Jump to ContentJump to Main Navigation
Interpreting CorruptionCulture and Politics in the Pacific Islands$
Users without a subscription are not able to see the full content.

Peter Larmour

Print publication date: 2012

Print ISBN-13: 9780824835149

Published to Hawaii Scholarship Online: November 2016

DOI: 10.21313/hawaii/9780824835149.001.0001

Show Summary Details
Page of

PRINTED FROM HAWAII SCHOLARSHIP ONLINE (www.hawaii.universitypressscholarship.com). (c) Copyright Hawaii University Press, 2018. All Rights Reserved. Under the terms of the licence agreement, an individual user may print out a PDF of a single chapter of a monograph in HSO for personal use (for details see www.universitypressscholarship.com/page/privacy-policy).date: 16 January 2019

What Counts as ‘Corruption’?

What Counts as ‘Corruption’?

(p.42) Chapter 3 What Counts as ‘Corruption’?
Interpreting Corruption

Peter Larmour

University of Hawai'i Press

This chapter considers what counts as corruption in the social sciences, law, and public opinion in the regions and institutions discussed in the previous chapter. Talk about corruption implies thinking about its opposite, the “naturally wholesome” state of affairs that has become corrupted. But context matters here too: what is unwholesome in some contexts, for example in professional work, may be wholesome in others, for example within the family. Corruption is not a simple idea. The literature has identified three types of it, with one type—policy corruption—that may be entirely legal. There are at least six ways that social scientists have defined it. And the study of ethics suggests at least three ways in which corruption is wrong—consequentialism being influential among donors and international institutions.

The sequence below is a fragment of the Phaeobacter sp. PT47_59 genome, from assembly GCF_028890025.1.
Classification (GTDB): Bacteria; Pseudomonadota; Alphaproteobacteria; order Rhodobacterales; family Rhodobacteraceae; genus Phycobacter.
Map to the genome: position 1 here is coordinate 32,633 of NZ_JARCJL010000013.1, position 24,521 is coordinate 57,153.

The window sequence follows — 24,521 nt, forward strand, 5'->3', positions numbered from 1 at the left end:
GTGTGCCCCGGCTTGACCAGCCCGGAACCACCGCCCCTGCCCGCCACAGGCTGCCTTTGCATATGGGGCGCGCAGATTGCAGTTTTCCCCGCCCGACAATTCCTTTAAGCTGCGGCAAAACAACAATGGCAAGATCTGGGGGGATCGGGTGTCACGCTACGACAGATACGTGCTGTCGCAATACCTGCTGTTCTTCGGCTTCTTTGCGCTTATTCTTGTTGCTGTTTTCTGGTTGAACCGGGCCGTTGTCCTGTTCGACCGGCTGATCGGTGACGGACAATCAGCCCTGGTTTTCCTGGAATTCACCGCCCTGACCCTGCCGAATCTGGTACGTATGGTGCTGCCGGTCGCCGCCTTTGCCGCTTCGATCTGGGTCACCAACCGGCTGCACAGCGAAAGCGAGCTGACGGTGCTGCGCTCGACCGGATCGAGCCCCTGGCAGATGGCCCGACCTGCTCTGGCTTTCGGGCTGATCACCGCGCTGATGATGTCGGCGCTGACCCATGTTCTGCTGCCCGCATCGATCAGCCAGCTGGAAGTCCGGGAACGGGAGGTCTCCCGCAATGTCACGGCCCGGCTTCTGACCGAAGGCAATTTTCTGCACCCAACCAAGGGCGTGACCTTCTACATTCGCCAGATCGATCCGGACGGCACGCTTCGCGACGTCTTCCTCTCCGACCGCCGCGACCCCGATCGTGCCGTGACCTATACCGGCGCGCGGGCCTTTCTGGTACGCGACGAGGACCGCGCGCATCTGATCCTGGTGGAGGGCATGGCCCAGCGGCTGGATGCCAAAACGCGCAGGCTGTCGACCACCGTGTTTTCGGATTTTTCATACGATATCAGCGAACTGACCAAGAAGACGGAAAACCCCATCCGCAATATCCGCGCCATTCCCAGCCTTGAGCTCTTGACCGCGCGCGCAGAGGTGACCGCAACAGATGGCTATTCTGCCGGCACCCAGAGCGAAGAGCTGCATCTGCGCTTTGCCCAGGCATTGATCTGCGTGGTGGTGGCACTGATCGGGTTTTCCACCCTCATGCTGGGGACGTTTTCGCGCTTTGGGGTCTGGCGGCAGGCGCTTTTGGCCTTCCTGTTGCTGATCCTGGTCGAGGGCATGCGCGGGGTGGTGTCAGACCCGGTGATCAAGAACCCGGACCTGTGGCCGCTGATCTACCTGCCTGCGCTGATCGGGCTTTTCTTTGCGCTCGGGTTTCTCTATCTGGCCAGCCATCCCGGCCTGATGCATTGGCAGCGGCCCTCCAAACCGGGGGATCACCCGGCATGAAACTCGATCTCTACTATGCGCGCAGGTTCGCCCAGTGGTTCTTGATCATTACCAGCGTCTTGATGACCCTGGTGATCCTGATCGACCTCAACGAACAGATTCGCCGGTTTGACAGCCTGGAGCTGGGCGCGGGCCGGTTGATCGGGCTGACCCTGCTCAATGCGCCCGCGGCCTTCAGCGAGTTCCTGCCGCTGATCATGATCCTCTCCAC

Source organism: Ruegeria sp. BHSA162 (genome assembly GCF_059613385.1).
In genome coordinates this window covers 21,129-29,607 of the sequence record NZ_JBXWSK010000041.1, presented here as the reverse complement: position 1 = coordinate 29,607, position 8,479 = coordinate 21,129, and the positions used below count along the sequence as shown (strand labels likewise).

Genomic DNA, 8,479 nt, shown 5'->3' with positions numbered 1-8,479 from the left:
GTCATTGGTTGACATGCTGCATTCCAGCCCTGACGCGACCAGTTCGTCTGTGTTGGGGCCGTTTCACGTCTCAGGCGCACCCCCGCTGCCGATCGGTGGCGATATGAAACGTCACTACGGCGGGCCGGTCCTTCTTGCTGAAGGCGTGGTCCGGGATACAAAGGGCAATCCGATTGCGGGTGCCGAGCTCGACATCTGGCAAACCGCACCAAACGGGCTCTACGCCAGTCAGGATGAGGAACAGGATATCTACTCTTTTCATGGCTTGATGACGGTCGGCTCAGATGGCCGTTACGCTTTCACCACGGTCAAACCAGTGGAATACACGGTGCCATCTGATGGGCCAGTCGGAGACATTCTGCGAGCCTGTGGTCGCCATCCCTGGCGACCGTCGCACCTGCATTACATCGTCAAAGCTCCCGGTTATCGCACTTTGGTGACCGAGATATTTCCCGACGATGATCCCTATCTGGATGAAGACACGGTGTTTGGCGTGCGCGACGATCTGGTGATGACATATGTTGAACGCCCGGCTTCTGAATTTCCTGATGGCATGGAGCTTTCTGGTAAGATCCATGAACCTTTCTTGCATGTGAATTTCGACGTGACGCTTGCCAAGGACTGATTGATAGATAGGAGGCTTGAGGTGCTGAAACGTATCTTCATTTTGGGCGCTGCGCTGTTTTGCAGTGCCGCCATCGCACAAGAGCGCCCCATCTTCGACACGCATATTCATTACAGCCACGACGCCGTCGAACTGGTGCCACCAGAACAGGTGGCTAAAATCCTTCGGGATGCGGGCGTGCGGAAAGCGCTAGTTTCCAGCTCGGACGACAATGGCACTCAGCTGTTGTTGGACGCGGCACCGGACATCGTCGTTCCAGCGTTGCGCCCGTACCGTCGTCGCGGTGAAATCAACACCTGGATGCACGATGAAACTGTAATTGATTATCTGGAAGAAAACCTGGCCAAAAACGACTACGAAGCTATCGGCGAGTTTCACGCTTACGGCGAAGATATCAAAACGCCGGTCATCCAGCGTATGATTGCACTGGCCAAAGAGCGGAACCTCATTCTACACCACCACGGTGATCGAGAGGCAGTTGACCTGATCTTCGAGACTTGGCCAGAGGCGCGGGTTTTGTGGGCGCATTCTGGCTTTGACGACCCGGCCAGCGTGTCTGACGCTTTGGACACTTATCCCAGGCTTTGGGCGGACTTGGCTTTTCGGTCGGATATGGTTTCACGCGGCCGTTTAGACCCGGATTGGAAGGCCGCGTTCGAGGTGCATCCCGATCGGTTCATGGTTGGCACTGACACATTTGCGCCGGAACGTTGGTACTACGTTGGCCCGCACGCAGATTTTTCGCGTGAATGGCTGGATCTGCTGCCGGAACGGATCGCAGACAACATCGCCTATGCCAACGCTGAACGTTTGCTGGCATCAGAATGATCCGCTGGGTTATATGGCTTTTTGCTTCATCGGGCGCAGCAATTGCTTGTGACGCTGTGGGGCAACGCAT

Keywords:   grand corruption, petty corruption, policy corruption, ethics, consequentialism

Hawaii Scholarship Online requires a subscription or purchase to access the full text of books within the service. Public users can however freely search the site and view the abstracts and keywords for each book and chapter.

Please, subscribe or login to access full text content.

If you think you should have access to this title, please contact your librarian.

To troubleshoot, please check our FAQs, and if you can't find the answer there, please contact us.